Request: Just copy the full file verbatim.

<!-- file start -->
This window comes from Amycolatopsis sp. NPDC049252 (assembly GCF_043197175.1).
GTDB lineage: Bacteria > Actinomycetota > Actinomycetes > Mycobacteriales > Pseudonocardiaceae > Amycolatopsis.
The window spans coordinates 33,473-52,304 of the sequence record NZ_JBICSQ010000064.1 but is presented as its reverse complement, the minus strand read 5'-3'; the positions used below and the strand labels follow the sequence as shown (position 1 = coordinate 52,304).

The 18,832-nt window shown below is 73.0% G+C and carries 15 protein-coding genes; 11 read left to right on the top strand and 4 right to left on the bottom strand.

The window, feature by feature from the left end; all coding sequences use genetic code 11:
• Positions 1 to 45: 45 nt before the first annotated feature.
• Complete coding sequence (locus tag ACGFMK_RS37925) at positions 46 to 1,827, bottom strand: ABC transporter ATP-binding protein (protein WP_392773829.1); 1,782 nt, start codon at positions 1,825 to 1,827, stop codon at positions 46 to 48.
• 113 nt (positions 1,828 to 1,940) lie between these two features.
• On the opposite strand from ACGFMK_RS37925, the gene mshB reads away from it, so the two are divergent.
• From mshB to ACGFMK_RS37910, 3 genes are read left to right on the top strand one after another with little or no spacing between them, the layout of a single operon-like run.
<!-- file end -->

This window comes from Amycolatopsis sp. NPDC049252 (assembly GCF_043197175.1).
GTDB lineage: Bacteria > Actinomycetota > Actinomycetes > Mycobacteriales > Pseudonocardiaceae > Amycolatopsis.
The window spans coordinates 33,473-52,304 of the sequence record NZ_JBICSQ010000064.1 but is presented as its reverse complement, the minus strand read 5'-3'; the positions used below and the strand labels follow the sequence as shown (position 1 = coordinate 52,304).

The 18,832-nt window shown below is 73.0% G+C and carries 15 protein-coding genes; 11 read left to right on the top strand and 4 right to left on the bottom strand.

The window, feature by feature from the left end; all coding sequences use genetic code 11:
• Positions 1 to 45: 45 nt before the first annotated feature.
• Complete coding sequence (locus tag ACGFMK_RS37925) at positions 46 to 1,827, bottom strand: ABC transporter ATP-binding protein (protein WP_392773829.1); 1,782 nt, start codon at positions 1,825 to 1,827, stop codon at positions 46 to 48.
• 113 nt (positions 1,828 to 1,940) lie between these two features.
• On the opposite strand from ACGFMK_RS37925, the gene mshB reads away from it, so the two are divergent.
• From mshB to ACGFMK_RS37910, 3 genes are read left to right on the top strand one after another with little or no spacing between them, the layout of a single operon-like run.